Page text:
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How to address privacy, ethical and regulatory issues: Examples in cognitive enhancement, depression and ADHD

We hope you enjoy this slid­edeck sup­port­ing a great ses­sion at the 2019 Sharp­Brains Vir­tu­al Sum­mit: The Future of Brain Health (March 7–9th).  Full record­ings are avail­able for pur­chase here.

1–2.30pm. How to address pri­va­cy, eth­i­cal and reg­u­la­to­ry issues: Exam­ples in cog­ni­tive enhance­ment, depres­sion and ADHD 

  • Dr. Karen Rom­melfanger, Direc­tor of the Neu­roethics Pro­gram at Emory Uni­ver­si­ty
  • Dr. Anna Wexler, Assis­tant Pro­fes­sor at the Perel­man School of Med­i­cine at UPenn
  • Jacque­line Stud­er, Senior VP and Gen­er­al Coun­sel of Akili Inter­ac­tive Labs
  • Chaired byKei­th Epstein, Health­care Prac­tice Leader at Blue Heron

Study: Few wearable neurotechnologies have been directly tested by high-quality, peer-reviewed research

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Wear­able brain devices sold with ques­tion­able claims (Com­put­er World):

Wear­able ‘neu­rotech­nol­o­gy’ devices have in recent years hit the main­stream mar­ket; pitched to con­sumers as a way to improve mem­o­ry and atten­tion, boost brain fit­ness and con­trol games and objects with the pow­er of the mind.

An analy­sis of com­mer­cial­ly avail­able wear­able ‘neu­rode­vices’ pub­lished this week in jour­nal Neu­ron has cast doubt on whether their mak­ers can back up such claims. Read the rest of this entry »

Bioethicists call for stronger oversight of direct-to-consumer neurotechnologies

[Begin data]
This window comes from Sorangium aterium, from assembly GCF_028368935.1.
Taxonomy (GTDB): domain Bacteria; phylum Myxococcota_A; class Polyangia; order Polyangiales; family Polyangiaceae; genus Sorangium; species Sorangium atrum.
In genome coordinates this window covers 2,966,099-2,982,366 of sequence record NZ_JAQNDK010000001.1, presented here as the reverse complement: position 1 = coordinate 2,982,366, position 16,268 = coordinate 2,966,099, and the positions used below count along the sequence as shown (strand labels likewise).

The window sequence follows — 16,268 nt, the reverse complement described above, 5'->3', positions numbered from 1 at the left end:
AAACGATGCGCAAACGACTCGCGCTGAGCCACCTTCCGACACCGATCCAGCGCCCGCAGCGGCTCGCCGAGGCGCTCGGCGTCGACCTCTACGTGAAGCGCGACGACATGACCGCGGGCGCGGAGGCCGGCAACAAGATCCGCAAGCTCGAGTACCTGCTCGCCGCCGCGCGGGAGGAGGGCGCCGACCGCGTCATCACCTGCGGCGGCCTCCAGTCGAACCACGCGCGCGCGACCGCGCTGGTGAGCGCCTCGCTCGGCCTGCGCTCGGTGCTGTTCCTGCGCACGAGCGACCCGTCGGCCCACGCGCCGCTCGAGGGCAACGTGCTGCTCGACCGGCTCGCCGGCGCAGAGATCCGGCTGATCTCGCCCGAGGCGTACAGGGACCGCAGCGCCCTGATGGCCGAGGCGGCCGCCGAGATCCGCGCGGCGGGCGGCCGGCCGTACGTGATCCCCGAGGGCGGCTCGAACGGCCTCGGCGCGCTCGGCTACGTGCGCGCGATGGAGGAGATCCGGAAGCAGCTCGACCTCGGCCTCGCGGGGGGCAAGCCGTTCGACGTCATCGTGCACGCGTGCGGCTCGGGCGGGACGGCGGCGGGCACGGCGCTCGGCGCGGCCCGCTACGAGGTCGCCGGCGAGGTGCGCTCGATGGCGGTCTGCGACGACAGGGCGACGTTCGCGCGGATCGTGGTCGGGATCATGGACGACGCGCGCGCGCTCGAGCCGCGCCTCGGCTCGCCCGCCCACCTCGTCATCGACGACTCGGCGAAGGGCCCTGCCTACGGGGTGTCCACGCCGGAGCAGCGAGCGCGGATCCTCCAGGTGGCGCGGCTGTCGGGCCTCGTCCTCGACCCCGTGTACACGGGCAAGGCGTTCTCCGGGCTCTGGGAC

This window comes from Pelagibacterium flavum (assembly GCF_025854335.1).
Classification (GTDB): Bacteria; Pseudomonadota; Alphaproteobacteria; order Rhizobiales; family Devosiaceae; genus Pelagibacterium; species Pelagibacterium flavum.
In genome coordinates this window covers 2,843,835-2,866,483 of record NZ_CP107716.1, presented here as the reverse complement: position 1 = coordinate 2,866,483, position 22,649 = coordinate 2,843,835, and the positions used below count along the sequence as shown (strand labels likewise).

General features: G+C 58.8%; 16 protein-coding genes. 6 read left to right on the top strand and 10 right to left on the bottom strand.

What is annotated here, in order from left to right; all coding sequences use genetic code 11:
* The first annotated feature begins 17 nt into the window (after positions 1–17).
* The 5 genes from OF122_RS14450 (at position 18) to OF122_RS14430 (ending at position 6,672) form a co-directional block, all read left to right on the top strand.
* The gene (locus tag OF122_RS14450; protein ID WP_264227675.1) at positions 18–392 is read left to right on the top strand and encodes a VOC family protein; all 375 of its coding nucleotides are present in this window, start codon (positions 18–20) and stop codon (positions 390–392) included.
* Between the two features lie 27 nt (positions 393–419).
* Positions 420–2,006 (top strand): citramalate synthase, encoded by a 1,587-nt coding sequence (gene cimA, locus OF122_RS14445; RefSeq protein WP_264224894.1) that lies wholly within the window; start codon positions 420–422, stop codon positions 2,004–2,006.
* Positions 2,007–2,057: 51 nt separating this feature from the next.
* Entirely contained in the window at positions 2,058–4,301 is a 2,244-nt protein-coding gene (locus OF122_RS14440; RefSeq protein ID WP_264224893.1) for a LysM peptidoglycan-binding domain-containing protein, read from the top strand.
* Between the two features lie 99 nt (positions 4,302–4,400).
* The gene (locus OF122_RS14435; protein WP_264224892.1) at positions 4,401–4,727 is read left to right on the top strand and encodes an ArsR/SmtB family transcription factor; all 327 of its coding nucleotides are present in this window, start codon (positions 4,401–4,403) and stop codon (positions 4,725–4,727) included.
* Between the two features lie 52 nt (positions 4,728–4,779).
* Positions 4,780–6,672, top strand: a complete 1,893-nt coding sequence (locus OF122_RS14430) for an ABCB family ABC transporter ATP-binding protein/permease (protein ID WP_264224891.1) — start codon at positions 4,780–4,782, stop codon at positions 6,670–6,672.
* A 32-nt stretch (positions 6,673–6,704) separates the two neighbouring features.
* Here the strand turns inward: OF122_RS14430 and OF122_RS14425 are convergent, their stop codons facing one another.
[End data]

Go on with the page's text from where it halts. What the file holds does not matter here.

Bioethi­cists call for over­sight of poor­ly reg­u­lat­ed, con­sumer-grade neu­rotech­nol­o­gy prod­ucts (Med­ical News):

The mar­ket­ing of direct-to-con­sumer “neu­rotech­nolo­gies” can be entic­ing: apps that diag­nose a men­tal state, and brain devices that improve cog­ni­tion or “read” one’s emo­tion­al state. How­ev­er, many of these increas­ing­ly pop­u­lar prod­ucts aren’t ful­ly sup­port­ed by sci­ence and have lit­tle to no reg­u­la­to­ry over­sight, which pos­es Read the rest of this entry »

Anticipating ethical implications of DARPA’s neurotechnology push

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The Pentagon’s Push to Pro­gram Sol­diers’ Brains (The Atlantic):

…darpa offi­cials refer to the poten­tial con­se­quences of neu­rotech­nol­o­gy by invok­ing the acronym elsi, a term of art devised for the Human Genome Project. It stands for “eth­i­cal, legal, social impli­ca­tions.” The man who led the dis­cus­sion on ethics among the research teams Read the rest of this entry »

Researchers stress need for neurotechnologies to protect the mental dimension of individuals and groups, especially mental privacy and integrity

Image: Ars Elec­tron­i­ca | CC BY-NC-ND 2.0)

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From Health­care to War­fare: How to Reg­u­late Brain Tech­nol­o­gy (Uni­ver­si­ty of Basel press release):

The term “dual-use” refers to tech­nol­o­gy that can be used for both ben­e­fi­cial (i.e., med­ical) and harm­ful (i.e., mil­i­tary of ter­ror­is­tic) aims. Until recent­ly, most dual-use tech­nol­o­gy emerged espe­cial­ly in virol­o­gy and bac­te­ri­ol­o­gy. In the last years, how­ev­er, mil­i­tary-fund­ed research has entered the domain of neu­ro­science and neu­rotech­nol­o­gy.

This has result­ed in a rapid growth in brain tech­nol­o­gy pro­to­types aimed at Read the rest of this entry »

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As seen in The New York Times, The Wall Street Journal, BBC News, CNN, Reuters and more, SharpBrains is an independent market research firm tracking health and performance applications of brain science.

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